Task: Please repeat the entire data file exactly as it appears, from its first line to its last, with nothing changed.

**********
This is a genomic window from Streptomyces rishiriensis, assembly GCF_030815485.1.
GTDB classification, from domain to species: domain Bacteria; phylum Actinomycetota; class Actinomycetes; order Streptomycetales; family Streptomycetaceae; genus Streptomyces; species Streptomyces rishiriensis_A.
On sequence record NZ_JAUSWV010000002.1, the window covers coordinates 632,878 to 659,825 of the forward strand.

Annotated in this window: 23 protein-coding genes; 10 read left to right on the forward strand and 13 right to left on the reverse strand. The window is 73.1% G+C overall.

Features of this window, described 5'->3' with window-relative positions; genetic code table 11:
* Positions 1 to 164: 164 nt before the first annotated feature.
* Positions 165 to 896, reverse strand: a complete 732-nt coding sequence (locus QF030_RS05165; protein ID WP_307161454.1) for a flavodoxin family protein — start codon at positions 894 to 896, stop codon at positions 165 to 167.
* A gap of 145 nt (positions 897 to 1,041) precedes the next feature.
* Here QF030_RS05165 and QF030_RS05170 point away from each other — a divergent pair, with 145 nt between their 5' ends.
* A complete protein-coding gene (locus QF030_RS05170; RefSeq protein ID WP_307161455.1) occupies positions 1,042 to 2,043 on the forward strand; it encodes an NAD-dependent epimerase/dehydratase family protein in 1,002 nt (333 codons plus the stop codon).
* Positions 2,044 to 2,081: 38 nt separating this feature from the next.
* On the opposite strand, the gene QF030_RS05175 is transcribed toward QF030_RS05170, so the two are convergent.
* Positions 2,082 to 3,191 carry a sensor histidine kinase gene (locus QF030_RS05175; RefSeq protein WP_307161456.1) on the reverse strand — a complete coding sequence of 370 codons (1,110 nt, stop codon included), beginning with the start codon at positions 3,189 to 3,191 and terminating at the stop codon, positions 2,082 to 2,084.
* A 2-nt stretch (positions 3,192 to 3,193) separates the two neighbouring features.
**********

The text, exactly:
This is a genomic window from Streptomyces rishiriensis, assembly GCF_030815485.1.
GTDB classification, from domain to species: domain Bacteria; phylum Actinomycetota; class Actinomycetes; order Streptomycetales; family Streptomycetaceae; genus Streptomyces; species Streptomyces rishiriensis_A.
On sequence record NZ_JAUSWV010000002.1, the window covers coordinates 632,878 to 659,825 of the forward strand.

Annotated in this window: 23 protein-coding genes; 10 read left to right on the forward strand and 13 right to left on the reverse strand. The window is 73.1% G+C overall.

Features of this window, described 5'->3' with window-relative positions; genetic code table 11:
* Positions 1 to 164: 164 nt before the first annotated feature.
* Positions 165 to 896, reverse strand: a complete 732-nt coding sequence (locus QF030_RS05165; protein ID WP_307161454.1) for a flavodoxin family protein — start codon at positions 894 to 896, stop codon at positions 165 to 167.
* A gap of 145 nt (positions 897 to 1,041) precedes the next feature.
* Here QF030_RS05165 and QF030_RS05170 point away from each other — a divergent pair, with 145 nt between their 5' ends.
* A complete protein-coding gene (locus QF030_RS05170; RefSeq protein ID WP_307161455.1) occupies positions 1,042 to 2,043 on the forward strand; it encodes an NAD-dependent epimerase/dehydratase family protein in 1,002 nt (333 codons plus the stop codon).
* Positions 2,044 to 2,081: 38 nt separating this feature from the next.
* On the opposite strand, the gene QF030_RS05175 is transcribed toward QF030_RS05170, so the two are convergent.
* Positions 2,082 to 3,191 carry a sensor histidine kinase gene (locus QF030_RS05175; RefSeq protein WP_307161456.1) on the reverse strand — a complete coding sequence of 370 codons (1,110 nt, stop codon included), beginning with the start codon at positions 3,189 to 3,191 and terminating at the stop codon, positions 2,082 to 2,084.
* A 2-nt stretch (positions 3,192 to 3,193) separates the two neighbouring features.